WEST HAVEN -- The University of New Haven has received a $150,000 grant from Lymedisease.org for research into the tick-borne illness, according to a press release.
About $100,000 has been used to buy an atomic force microscope, which Eva Sapi, associate professor of biology and environmental science, will use to study bacterial structure, the release said. It was built to her specifications.
Sapi, who once contracted Lyme disease, focuses her research on the antibiotic sensitivity of Lyme disease bacteria.
According to UNH, Sapi has shown that the bacteria Borrelia burgdorferi, which causes Lyme disease, can form a "biofilm that allows it to hide and resist antibiotic treatments and other unfavorable environmental conditions such (as) nutrition deprivation, high ambient pH or adverse temperature."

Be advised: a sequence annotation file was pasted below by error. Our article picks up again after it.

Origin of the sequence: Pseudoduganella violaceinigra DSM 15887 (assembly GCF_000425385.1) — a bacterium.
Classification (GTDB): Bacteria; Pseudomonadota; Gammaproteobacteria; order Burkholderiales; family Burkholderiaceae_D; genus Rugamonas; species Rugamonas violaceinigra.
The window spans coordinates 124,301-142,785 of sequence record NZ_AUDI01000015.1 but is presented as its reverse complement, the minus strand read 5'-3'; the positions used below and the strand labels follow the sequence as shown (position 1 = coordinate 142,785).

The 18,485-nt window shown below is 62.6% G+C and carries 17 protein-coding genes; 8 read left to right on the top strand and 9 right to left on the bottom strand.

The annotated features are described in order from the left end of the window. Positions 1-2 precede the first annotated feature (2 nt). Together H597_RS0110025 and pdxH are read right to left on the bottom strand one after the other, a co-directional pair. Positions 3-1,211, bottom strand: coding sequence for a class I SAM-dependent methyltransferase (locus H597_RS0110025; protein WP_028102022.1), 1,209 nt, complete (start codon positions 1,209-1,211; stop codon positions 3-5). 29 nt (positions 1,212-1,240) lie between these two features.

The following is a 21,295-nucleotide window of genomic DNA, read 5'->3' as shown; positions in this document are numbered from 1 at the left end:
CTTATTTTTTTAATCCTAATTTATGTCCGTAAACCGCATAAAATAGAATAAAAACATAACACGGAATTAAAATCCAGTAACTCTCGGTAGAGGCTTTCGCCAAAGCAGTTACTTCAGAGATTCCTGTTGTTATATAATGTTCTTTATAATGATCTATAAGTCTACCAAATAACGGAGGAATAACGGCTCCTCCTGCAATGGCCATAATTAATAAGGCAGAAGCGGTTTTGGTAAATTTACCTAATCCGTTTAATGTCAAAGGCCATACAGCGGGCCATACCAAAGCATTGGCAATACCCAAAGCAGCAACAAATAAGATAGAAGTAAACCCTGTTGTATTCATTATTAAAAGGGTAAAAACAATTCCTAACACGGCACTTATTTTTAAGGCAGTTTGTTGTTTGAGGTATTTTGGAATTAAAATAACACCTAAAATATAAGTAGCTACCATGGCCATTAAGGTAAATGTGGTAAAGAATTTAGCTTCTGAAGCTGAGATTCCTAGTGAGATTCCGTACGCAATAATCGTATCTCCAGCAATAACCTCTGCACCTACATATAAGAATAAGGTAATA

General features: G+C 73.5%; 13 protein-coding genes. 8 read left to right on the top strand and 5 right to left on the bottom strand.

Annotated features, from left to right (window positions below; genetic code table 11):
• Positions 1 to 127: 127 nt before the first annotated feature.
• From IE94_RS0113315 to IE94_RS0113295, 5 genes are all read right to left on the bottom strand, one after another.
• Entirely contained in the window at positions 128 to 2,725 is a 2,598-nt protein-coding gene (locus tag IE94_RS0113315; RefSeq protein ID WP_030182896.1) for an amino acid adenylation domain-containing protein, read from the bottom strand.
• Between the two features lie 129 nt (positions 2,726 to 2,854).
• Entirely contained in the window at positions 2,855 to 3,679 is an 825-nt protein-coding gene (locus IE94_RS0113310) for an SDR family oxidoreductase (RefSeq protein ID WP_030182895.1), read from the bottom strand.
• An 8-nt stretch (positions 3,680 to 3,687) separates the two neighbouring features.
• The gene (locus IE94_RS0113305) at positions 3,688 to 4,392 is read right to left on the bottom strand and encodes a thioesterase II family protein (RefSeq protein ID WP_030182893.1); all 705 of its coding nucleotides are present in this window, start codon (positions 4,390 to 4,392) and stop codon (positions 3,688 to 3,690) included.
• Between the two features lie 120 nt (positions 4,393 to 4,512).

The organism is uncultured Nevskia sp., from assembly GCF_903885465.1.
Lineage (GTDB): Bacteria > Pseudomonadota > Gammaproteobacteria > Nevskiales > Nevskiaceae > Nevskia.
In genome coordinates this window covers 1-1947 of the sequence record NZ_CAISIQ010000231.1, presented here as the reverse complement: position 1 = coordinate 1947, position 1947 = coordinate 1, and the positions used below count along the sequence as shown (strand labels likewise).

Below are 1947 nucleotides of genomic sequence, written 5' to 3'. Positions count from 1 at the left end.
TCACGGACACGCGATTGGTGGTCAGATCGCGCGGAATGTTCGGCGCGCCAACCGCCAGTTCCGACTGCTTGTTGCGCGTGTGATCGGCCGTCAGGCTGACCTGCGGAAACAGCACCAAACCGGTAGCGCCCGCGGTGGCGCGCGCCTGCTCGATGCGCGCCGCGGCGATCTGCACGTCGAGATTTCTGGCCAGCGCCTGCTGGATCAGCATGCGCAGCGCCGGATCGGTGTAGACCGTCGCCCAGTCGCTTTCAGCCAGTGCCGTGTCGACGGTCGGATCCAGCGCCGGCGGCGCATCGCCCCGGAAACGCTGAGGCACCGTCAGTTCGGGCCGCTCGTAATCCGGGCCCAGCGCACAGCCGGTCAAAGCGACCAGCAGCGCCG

About $50,000 of the grant will be used to further Sapi's research into biofilm formation and finding therapies for Lyme disease, UNH said.
"This microscope will allow Dr. Sapi and our students to further this important research," said Lourdes Alvarez, dean of the College of Arts and Sciences, in the release. "Contributions like this help enormously to fund studies that eventually could lead to a cure."
The atomic microscope will be used by about 15 undergraduate and graduate researchers in Sapi's program and by other UNH scientists and students studying cancer.
"There is so much work to be done on Borrelia, which has caused disease in all 50 states," said Sapi. "Having access to this microscope will improve efficiency and further our investigation into how Lyme disease evades antibiotics. ...
"We want to better understand Borrelia biofilm development so we can develop strategies to eliminate it," Sapi said. "We also would like to know where this biofilm forms in the body."
LymeDisease.org, founded in 1989, supports research, advocacy and education into Lyme disease.
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